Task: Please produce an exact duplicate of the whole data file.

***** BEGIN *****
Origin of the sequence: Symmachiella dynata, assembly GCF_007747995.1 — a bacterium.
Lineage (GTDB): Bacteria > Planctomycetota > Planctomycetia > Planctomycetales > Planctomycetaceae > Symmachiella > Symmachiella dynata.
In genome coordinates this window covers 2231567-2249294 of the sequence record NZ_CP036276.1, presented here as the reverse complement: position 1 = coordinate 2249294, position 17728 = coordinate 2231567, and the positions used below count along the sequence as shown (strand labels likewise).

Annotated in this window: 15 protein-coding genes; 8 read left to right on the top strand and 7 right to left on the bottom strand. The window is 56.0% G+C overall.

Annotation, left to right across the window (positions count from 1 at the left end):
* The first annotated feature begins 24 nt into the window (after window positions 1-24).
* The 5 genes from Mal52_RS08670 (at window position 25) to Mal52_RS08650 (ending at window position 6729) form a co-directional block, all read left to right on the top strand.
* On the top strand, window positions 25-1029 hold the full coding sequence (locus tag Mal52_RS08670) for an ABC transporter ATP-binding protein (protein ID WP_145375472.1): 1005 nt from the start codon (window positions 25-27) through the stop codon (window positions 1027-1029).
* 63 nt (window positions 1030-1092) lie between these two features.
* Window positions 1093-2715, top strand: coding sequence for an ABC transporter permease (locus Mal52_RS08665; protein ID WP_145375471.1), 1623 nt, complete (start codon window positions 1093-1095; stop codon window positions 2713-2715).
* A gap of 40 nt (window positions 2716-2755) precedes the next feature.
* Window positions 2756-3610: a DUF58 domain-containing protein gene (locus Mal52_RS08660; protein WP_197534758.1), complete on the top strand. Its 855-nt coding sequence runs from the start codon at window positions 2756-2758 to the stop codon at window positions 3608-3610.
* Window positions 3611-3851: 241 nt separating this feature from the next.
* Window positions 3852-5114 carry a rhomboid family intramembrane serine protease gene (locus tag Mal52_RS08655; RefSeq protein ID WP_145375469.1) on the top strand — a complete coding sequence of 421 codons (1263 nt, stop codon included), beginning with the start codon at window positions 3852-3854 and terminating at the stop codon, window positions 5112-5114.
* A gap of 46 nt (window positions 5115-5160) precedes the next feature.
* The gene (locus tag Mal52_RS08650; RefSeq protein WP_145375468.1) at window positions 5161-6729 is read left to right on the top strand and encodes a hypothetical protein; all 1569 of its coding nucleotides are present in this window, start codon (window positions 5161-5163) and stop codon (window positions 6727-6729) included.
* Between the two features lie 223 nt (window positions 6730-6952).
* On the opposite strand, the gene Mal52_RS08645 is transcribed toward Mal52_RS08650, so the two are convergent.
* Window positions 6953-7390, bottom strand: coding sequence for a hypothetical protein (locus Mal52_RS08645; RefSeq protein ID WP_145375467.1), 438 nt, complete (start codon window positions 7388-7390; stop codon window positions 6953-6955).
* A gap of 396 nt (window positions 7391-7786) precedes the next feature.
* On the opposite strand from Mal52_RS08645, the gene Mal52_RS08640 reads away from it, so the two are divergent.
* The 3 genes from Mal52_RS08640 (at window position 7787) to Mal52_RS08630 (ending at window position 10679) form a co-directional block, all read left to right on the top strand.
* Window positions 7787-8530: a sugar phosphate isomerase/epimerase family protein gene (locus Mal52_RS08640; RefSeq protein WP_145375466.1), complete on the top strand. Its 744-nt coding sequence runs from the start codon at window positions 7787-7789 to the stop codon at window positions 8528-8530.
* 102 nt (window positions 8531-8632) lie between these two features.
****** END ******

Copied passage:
Origin of the sequence: Symmachiella dynata, assembly GCF_007747995.1 — a bacterium.
Lineage (GTDB): Bacteria > Planctomycetota > Planctomycetia > Planctomycetales > Planctomycetaceae > Symmachiella > Symmachiella dynata.
In genome coordinates this window covers 2231567-2249294 of the sequence record NZ_CP036276.1, presented here as the reverse complement: position 1 = coordinate 2249294, position 17728 = coordinate 2231567, and the positions used below count along the sequence as shown (strand labels likewise).

Annotated in this window: 15 protein-coding genes; 8 read left to right on the top strand and 7 right to left on the bottom strand. The window is 56.0% G+C overall.

Annotation, left to right across the window (positions count from 1 at the left end):
* The first annotated feature begins 24 nt into the window (after window positions 1-24).
* The 5 genes from Mal52_RS08670 (at window position 25) to Mal52_RS08650 (ending at window position 6729) form a co-directional block, all read left to right on the top strand.
* On the top strand, window positions 25-1029 hold the full coding sequence (locus tag Mal52_RS08670) for an ABC transporter ATP-binding protein (protein ID WP_145375472.1): 1005 nt from the start codon (window positions 25-27) through the stop codon (window positions 1027-1029).
* 63 nt (window positions 1030-1092) lie between these two features.
* Window positions 1093-2715, top strand: coding sequence for an ABC transporter permease (locus Mal52_RS08665; protein ID WP_145375471.1), 1623 nt, complete (start codon window positions 1093-1095; stop codon window positions 2713-2715).
* A gap of 40 nt (window positions 2716-2755) precedes the next feature.
* Window positions 2756-3610: a DUF58 domain-containing protein gene (locus Mal52_RS08660; protein WP_197534758.1), complete on the top strand. Its 855-nt coding sequence runs from the start codon at window positions 2756-2758 to the stop codon at window positions 3608-3610.
* Window positions 3611-3851: 241 nt separating this feature from the next.
* Window positions 3852-5114 carry a rhomboid family intramembrane serine protease gene (locus tag Mal52_RS08655; RefSeq protein ID WP_145375469.1) on the top strand — a complete coding sequence of 421 codons (1263 nt, stop codon included), beginning with the start codon at window positions 3852-3854 and terminating at the stop codon, window positions 5112-5114.
* A gap of 46 nt (window positions 5115-5160) precedes the next feature.
* The gene (locus tag Mal52_RS08650; RefSeq protein WP_145375468.1) at window positions 5161-6729 is read left to right on the top strand and encodes a hypothetical protein; all 1569 of its coding nucleotides are present in this window, start codon (window positions 5161-5163) and stop codon (window positions 6727-6729) included.
* Between the two features lie 223 nt (window positions 6730-6952).
* On the opposite strand, the gene Mal52_RS08645 is transcribed toward Mal52_RS08650, so the two are convergent.
* Window positions 6953-7390, bottom strand: coding sequence for a hypothetical protein (locus Mal52_RS08645; RefSeq protein ID WP_145375467.1), 438 nt, complete (start codon window positions 7388-7390; stop codon window positions 6953-6955).
* A gap of 396 nt (window positions 7391-7786) precedes the next feature.
* On the opposite strand from Mal52_RS08645, the gene Mal52_RS08640 reads away from it, so the two are divergent.
* The 3 genes from Mal52_RS08640 (at window position 7787) to Mal52_RS08630 (ending at window position 10679) form a co-directional block, all read left to right on the top strand.
* Window positions 7787-8530: a sugar phosphate isomerase/epimerase family protein gene (locus Mal52_RS08640; RefSeq protein WP_145375466.1), complete on the top strand. Its 744-nt coding sequence runs from the start codon at window positions 7787-7789 to the stop codon at window positions 8528-8530.
* 102 nt (window positions 8531-8632) lie between these two features.